You'll find a drop-waist dress when you set off on your first shopping spree of the new year, and you probably already can find a flouncy ruffle attached to a chic, trim jacket or sheath in stores. But for all the talk about fast fashion, few looks move directly from the runway to the real world without some tweaks and adjustments.
Designers, manufacturers and retailers use the months between splashy previews and on-sale dates to harness big ideas and turn them into the garments they hope people will find appealing and flattering, and motivate them to buy.
"People want fashion with a little `f.' They're not ready yet _ or interested in _ fashion with the big `F,'" says Catherine Moellering, executive vice president of the Tobe Report, a fashion and retail trend consultancy. Those same consumers, though, would be fully underwhelmed if the Marc Jacobs, Miuccia Pradas and Karl Lagerfelds of the world trotted down the catwalk practical, utilitarian clothes.
The runway is for big ideas that need to be translated into actual trends, agrees Joanna Coles, editor-in-chief of Marie Claire.
Maybe all it will take is lining sheer clothes with an additional layer, or stretching the hem of a miniskirt. Sometimes it's a cost decision and pricey pearls will be swapped for paillettes. There is a middle ground to meet, experts say.
Thinking back to Raf Simons' Jil Sander show in October, Coles says the stark white looks were so exaggerated you couldn't help but think of chic nurses. When she went into the label's showroom a few days later, however, she saw the commercial appeal of the clean, optic separates _ especially the button-down shirts.
It was the same thing with Prada's over-the-top 1950s theme. Styled as if they were pinup girls in Hollywood's heyday, the models looked like they were in costumes, but when she saw those pleated skirts and lace coats up close, she saw them becoming an instant hit to refresh springtime wardrobes after many months of winter doldrums.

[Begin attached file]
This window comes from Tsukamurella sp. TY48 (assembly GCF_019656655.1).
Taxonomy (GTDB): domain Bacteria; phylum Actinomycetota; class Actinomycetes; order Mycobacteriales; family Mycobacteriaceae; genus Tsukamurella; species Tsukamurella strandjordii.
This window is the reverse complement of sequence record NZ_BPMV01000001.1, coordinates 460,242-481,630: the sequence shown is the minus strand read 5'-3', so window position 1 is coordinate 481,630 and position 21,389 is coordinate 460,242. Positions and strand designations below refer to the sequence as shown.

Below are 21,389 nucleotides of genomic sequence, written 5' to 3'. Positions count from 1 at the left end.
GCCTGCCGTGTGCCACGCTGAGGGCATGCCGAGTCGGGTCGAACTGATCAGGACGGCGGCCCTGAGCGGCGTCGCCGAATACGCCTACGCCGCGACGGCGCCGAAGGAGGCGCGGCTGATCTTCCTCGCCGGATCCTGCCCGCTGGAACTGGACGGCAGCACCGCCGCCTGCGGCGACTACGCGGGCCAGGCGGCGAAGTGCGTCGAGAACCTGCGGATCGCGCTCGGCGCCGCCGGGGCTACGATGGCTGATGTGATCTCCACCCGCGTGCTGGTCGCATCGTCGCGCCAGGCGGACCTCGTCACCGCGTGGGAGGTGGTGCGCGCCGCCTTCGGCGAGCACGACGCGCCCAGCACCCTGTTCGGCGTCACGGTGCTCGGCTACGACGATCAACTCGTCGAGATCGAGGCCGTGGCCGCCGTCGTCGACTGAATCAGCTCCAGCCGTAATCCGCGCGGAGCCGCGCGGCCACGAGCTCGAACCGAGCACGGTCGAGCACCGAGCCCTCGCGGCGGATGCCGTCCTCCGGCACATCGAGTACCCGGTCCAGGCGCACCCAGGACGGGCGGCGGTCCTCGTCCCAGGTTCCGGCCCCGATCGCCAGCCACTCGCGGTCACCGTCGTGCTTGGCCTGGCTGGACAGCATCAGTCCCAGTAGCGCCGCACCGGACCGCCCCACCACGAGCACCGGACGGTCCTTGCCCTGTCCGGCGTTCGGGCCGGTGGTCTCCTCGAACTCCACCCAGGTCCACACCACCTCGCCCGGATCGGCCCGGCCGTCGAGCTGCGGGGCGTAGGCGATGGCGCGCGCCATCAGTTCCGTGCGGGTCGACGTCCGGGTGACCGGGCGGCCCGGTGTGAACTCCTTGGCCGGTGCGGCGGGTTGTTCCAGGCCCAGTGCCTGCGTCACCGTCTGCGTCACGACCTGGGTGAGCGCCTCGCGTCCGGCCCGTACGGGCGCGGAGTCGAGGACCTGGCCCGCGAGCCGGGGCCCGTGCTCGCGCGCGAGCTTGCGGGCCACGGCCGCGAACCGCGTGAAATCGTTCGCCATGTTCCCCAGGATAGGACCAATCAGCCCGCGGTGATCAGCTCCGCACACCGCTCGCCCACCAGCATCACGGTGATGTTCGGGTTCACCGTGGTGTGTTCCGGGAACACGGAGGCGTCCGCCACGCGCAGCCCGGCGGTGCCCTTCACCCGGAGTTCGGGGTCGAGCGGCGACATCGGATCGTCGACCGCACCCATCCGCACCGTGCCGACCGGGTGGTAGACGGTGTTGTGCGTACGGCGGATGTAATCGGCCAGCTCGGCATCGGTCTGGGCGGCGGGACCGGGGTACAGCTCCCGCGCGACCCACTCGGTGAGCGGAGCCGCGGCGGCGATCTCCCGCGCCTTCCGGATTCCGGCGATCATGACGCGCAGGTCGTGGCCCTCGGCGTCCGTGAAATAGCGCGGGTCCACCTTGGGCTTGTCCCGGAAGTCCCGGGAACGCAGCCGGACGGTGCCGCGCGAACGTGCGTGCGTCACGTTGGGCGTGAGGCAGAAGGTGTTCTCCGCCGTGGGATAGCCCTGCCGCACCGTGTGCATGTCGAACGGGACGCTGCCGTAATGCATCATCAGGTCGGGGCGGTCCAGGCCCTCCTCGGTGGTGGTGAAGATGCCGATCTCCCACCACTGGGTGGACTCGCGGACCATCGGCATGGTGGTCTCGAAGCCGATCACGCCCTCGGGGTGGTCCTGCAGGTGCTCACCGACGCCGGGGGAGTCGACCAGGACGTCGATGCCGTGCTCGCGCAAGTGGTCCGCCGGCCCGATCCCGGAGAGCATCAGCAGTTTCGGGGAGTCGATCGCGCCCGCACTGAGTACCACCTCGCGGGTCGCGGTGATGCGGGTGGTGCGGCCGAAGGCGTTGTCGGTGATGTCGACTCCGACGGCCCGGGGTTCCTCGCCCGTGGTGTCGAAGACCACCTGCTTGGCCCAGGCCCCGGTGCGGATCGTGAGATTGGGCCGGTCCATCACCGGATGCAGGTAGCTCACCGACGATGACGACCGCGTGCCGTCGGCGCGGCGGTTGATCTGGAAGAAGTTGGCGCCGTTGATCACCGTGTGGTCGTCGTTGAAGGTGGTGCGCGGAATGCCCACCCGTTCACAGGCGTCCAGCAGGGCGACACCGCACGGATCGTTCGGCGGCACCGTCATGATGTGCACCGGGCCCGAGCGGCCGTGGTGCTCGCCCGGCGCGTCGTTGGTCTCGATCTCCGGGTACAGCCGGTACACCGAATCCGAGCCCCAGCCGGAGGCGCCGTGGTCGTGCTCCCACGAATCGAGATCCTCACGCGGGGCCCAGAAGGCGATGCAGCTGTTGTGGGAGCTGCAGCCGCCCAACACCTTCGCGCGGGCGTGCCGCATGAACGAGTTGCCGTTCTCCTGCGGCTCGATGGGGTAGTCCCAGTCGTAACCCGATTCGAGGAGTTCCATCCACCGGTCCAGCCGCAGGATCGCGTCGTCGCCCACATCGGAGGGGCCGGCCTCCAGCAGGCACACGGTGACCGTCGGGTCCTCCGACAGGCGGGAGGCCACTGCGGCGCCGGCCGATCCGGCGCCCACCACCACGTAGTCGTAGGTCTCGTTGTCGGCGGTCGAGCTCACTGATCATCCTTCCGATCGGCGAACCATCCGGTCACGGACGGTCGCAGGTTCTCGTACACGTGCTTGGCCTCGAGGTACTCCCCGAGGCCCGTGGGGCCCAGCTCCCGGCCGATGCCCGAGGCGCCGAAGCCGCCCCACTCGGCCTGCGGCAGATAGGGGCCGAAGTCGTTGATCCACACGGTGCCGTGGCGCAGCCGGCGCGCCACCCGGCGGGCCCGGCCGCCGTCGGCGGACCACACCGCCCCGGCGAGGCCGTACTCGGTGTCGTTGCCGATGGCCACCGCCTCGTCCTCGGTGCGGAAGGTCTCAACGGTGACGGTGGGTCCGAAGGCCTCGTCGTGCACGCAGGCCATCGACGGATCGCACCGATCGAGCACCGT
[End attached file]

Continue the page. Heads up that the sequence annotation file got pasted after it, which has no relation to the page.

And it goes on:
That's what editors, retailers and stylists do: After they've taken in the drama of runway, they attend "re-sees" in designers' studios to see what is really planned for commercial shipment.
Some of it could still be edgy and fashion-forward _ that's what pushes trends _ but then there'll be more of the staple items that don't need a coveted spot in a fashion show because everyone knows that Diane von Furstenberg makes a good wrap dress and Burberry does a fantastic trench.
"You need to identify who and what are the real under-the-radar fashion drivers," says Stephanie Solomon, vice president for fashion direction at Bloomingdale's. "You're always keeping your antenna out to new ideas, and we can't be afraid to take those risks, but they have to be wearable. We try to make the trends happen for a broader audience than the fashion tribe who pick up on trends immediately."
There's a cycle that can take months, Solomon says, although it's definitely speeding up now that everyday shoppers can see shows as they happen. Bloomingdale's, for one, put a rush on neon colors and printed pants. "Some seasons basics have more importance than other seasons, but during tough economic times, they don't do well. Novelty items do better," she explains. "It might not make sense, but it's all emotional."
Adviser Moellering expects tastemakers _ and then their followers _ to pick up on the exotic safari looks, the candy colors, the flattering `50s-style dresses and touches from the `20s, especially after the Baz Luhrmann version of "The Great Gatsby" comes out at the end of next year.
And, as noted, peplums, that extra flounce that juts out from the hip, have already caught on at a more mass level. "Women won't shift just because the runways tell them to wear a peplum, but this is easy to do and understand. Women had been used wearing a tunic so it's not a huge stretch, and it's kind of the A-line shape that women have been wearing a long time."
What will take longer to sink in will be the micro-short suits and the experimental techno fabrics, including plastics and cellophane, she predicts. Those items require too much adjustment, she says. "I always tell clients, if a look requires a change of more than two things, it won't resonate immediately."
Moellering uses last spring's designer-retailer push for flared denim as a case study. "If you bought into flared denim, you had new pants, needed a new shoe and a new top to go with it. It has already taken a while for skinny jeans, the big shirt and tucking the jeans into the boots to look right to consumers _ and now you want them in a skinny top, loafer and a belt? It's too much for a woman's wardrobe, and it's not going to happen right away."